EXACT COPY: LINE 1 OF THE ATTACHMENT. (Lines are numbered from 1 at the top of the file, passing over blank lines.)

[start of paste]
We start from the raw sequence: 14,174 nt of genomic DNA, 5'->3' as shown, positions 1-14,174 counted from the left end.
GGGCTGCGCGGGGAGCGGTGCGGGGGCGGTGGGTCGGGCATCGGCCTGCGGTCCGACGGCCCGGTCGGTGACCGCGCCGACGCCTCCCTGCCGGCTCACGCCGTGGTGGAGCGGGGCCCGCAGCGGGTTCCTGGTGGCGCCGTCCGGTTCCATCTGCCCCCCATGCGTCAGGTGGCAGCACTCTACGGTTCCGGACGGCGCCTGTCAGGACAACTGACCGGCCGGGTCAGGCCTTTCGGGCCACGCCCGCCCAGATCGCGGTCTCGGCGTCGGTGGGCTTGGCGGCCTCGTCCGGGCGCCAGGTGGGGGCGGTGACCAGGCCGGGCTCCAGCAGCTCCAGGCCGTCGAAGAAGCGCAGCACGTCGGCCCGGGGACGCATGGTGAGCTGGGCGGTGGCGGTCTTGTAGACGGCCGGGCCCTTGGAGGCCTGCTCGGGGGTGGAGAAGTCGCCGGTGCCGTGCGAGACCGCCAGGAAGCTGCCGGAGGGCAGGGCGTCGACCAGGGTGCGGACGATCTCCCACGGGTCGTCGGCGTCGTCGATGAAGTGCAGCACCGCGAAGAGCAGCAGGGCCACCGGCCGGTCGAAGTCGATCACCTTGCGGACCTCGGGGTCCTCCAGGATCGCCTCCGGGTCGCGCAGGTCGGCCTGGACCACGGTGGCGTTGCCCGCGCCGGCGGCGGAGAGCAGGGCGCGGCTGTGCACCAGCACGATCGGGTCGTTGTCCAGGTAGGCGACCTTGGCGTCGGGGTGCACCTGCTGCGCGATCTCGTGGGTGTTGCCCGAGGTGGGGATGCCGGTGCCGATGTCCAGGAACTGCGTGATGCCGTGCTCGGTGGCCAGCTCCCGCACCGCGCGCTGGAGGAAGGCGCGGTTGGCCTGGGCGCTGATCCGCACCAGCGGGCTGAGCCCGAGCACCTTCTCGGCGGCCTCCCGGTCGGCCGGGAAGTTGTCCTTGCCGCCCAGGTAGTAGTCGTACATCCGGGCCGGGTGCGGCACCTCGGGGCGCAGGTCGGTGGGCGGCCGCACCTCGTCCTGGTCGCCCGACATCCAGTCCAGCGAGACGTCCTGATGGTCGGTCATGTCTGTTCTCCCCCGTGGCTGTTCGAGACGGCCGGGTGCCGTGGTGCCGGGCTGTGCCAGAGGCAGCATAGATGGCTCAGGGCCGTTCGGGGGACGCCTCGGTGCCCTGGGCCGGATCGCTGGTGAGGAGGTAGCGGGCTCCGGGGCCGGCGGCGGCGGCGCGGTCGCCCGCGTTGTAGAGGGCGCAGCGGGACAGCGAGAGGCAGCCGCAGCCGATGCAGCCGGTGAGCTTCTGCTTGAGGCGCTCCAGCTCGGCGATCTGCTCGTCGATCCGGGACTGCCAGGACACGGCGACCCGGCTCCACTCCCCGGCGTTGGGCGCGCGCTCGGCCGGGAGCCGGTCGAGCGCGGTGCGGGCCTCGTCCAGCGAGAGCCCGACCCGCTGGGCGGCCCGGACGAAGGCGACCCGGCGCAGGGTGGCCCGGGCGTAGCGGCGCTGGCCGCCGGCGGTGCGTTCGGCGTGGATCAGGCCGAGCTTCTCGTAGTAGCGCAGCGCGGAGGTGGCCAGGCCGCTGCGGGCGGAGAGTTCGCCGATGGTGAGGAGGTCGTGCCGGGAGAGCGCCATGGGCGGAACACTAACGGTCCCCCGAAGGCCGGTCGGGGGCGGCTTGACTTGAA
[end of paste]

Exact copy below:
We start from the raw sequence: 14,174 nt of genomic DNA, 5'->3' as shown, positions 1-14,174 counted from the left end.